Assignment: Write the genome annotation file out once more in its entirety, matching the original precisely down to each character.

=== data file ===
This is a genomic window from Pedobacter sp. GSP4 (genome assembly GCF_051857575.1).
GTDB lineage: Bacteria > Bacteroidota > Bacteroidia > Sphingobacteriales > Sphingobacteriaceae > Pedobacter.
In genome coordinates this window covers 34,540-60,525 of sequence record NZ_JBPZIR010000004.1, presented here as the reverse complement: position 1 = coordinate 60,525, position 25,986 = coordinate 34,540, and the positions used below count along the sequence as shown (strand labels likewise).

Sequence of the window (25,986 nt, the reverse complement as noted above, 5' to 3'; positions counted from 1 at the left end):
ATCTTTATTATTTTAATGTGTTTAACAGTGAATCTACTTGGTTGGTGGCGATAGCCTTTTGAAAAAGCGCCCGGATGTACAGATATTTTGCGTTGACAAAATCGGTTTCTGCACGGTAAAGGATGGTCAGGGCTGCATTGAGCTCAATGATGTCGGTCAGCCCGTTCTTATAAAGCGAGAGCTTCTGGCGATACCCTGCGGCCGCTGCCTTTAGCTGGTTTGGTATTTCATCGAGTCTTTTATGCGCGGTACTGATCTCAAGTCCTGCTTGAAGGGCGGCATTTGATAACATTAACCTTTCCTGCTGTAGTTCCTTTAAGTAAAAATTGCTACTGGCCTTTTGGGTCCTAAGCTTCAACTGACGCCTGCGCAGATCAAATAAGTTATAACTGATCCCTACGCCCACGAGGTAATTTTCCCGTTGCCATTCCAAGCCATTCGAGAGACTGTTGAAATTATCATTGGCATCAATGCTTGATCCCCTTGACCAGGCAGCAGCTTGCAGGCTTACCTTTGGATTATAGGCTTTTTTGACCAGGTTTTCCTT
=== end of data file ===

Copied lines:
This is a genomic window from Pedobacter sp. GSP4 (genome assembly GCF_051857575.1).
GTDB lineage: Bacteria > Bacteroidota > Bacteroidia > Sphingobacteriales > Sphingobacteriaceae > Pedobacter.
In genome coordinates this window covers 34,540-60,525 of sequence record NZ_JBPZIR010000004.1, presented here as the reverse complement: position 1 = coordinate 60,525, position 25,986 = coordinate 34,540, and the positions used below count along the sequence as shown (strand labels likewise).

Sequence of the window (25,986 nt, the reverse complement as noted above, 5' to 3'; positions counted from 1 at the left end):
ATCTTTATTATTTTAATGTGTTTAACAGTGAATCTACTTGGTTGGTGGCGATAGCCTTTTGAAAAAGCGCCCGGATGTACAGATATTTTGCGTTGACAAAATCGGTTTCTGCACGGTAAAGGATGGTCAGGGCTGCATTGAGCTCAATGATGTCGGTCAGCCCGTTCTTATAAAGCGAGAGCTTCTGGCGATACCCTGCGGCCGCTGCCTTTAGCTGGTTTGGTATTTCATCGAGTCTTTTATGCGCGGTACTGATCTCAAGTCCTGCTTGAAGGGCGGCATTTGATAACATTAACCTTTCCTGCTGTAGTTCCTTTAAGTAAAAATTGCTACTGGCCTTTTGGGTCCTAAGCTTCAACTGACGCCTGCGCAGATCAAATAAGTTATAACTGATCCCTACGCCCACGAGGTAATTTTCCCGTTGCCATTCCAAGCCATTCGAGAGACTGTTGAAATTATCATTGGCATCAATGCTTGATCCCCTTGACCAGGCAGCAGCTTGCAGGCTTACCTTTGGATTATAGGCTTTTTTGACCAGGTTTTCCTT